by: DAVID F. ASHTON - These postmarks clearly show when this letter and the post card were mailed to the McCullough residence, today presumably no longer occupied -  even in spirit - by the Arragons.As Eastmoreland Neighborhood Association Chair Robert McCullough thumbed through his mail delivery on Hallowe’en, he and his wife noticed something odd.

They’d received a letter and postcard addressed to “Mrs. R. F. Arragon” in the day’s postal dispatch. The correspondence was correctly addressed; McCullough said he and his wife had purchased their home from the Arragon estate.

“Rex Arragon was a religion professor at Reed College for his entire career,” McCullough told THE BEE “He, and his wife Gertrude, were intensely brilliant and eccentric people. Some say his nickname was ‘Rex Arrogant’.”

Talking with the post office, a worker said that sometimes mail gets stuck inside their giant sorting machines. But, McCullough learned, this mail was postmarked long before automated equipment was installed. However, these pieces of mail did have an automated routing code stamped on their back, so wherever they had been all these years, these two pieces of mail had just entered today’s postal delivery stream.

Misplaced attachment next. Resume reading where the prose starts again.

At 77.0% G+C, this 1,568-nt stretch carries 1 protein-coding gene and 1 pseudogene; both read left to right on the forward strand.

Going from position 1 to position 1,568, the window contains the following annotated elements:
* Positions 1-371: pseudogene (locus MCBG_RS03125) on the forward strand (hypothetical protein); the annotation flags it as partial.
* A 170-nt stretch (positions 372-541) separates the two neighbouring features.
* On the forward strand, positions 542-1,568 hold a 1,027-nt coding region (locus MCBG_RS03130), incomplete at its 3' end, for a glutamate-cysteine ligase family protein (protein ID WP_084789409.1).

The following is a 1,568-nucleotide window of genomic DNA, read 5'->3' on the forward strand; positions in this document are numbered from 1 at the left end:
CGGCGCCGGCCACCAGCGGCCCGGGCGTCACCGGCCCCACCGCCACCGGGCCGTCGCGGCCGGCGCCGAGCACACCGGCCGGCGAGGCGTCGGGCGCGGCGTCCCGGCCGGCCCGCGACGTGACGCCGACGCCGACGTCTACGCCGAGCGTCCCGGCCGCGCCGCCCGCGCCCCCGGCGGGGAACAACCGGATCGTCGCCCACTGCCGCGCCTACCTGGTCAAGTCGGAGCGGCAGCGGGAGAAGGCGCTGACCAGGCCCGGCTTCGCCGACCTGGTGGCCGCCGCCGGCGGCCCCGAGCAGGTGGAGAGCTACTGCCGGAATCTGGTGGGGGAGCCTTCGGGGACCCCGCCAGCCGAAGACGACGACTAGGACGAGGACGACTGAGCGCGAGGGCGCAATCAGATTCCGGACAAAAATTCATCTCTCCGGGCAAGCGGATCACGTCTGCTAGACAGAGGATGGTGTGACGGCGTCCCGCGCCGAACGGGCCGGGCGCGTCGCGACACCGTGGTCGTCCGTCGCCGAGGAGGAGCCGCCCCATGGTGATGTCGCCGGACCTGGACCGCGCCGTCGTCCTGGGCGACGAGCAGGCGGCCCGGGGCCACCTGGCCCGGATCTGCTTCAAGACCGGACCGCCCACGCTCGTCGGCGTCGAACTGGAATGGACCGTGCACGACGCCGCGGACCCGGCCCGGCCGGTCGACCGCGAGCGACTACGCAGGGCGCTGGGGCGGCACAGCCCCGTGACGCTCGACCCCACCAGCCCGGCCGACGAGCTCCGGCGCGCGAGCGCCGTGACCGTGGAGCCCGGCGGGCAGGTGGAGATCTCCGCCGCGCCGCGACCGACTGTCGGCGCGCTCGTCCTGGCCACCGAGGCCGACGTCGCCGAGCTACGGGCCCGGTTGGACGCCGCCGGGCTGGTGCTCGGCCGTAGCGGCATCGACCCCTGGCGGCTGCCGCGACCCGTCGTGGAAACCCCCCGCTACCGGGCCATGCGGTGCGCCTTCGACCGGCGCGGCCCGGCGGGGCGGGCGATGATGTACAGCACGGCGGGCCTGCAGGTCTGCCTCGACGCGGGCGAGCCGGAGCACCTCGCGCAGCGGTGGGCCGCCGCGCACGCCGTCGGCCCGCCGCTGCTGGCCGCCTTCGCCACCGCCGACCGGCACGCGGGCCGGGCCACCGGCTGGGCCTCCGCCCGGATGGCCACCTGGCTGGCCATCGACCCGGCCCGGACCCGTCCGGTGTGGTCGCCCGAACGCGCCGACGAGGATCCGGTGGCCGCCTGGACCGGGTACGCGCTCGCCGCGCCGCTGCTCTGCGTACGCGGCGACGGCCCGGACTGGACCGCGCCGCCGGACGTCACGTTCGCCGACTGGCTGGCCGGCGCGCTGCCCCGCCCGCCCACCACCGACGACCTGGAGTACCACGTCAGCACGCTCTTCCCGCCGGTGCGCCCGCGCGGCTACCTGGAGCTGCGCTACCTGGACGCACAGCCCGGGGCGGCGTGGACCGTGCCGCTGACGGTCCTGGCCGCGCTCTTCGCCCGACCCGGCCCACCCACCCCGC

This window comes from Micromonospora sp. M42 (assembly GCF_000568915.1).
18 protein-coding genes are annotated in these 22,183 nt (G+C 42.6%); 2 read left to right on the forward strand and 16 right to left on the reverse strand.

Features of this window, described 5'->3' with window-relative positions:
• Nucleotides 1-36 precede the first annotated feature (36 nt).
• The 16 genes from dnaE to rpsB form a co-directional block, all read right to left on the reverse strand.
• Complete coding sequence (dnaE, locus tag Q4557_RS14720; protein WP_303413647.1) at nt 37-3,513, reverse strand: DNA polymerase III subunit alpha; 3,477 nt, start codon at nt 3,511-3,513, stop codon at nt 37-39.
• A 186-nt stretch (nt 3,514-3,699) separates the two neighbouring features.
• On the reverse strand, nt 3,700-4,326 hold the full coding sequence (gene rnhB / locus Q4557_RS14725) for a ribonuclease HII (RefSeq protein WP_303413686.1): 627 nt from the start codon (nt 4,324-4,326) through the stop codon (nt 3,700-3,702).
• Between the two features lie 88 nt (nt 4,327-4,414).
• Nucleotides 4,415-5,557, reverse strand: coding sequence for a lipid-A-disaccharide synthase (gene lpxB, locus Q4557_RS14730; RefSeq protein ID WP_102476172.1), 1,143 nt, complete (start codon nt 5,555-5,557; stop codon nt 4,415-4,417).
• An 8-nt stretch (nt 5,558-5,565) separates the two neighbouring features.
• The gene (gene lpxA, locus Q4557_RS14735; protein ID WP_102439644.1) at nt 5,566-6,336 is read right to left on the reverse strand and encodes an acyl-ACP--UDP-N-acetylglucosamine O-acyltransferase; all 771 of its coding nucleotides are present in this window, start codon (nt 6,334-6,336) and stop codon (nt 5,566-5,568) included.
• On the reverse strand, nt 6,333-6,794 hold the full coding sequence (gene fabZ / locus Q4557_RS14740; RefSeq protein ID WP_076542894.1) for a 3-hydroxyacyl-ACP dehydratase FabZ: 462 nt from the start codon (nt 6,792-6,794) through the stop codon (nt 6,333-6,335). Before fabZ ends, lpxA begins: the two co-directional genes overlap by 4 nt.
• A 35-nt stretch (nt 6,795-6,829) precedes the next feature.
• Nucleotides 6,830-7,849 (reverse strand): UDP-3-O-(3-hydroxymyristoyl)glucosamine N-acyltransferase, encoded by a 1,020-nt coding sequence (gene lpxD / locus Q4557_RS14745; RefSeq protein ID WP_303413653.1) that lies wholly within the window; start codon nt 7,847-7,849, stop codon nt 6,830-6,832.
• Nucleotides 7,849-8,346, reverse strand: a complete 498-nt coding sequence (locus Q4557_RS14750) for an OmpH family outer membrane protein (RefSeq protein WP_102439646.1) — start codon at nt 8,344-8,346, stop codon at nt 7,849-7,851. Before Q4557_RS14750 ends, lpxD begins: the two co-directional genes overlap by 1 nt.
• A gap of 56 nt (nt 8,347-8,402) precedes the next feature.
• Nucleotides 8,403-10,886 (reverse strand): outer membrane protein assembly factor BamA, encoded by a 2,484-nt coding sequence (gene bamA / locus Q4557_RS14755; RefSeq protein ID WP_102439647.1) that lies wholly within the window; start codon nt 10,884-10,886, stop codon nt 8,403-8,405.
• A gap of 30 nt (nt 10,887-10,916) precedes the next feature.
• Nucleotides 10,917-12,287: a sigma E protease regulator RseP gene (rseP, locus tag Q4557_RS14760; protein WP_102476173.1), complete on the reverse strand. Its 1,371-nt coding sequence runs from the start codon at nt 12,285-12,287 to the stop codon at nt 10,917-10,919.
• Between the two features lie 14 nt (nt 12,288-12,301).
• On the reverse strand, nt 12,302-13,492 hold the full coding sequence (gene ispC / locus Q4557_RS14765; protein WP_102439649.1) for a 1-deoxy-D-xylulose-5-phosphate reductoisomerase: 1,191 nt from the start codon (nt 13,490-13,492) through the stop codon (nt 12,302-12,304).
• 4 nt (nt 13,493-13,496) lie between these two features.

The mystery deepened when it was observed that although they arrived on the same day, they had been sent three years apart, from two different cities. It seemed impossible that, even if mislaid along the way, they could arrive in the same mail. Could it be a neighbor’s prank? Yet, there is that modern automated orange delivery code visible on the back, verifying passage through today’s postal delivery system.

The puzzle is unresolved – but McCullough preferred to focus on the family they were addressed to. “In life and death he was brilliant, and cantankerous,” McCullough mused. “If he’s haunting us by sending this mail on Hallowe’en – I’m very impressed.”

Go to top
Template by JoomlaShine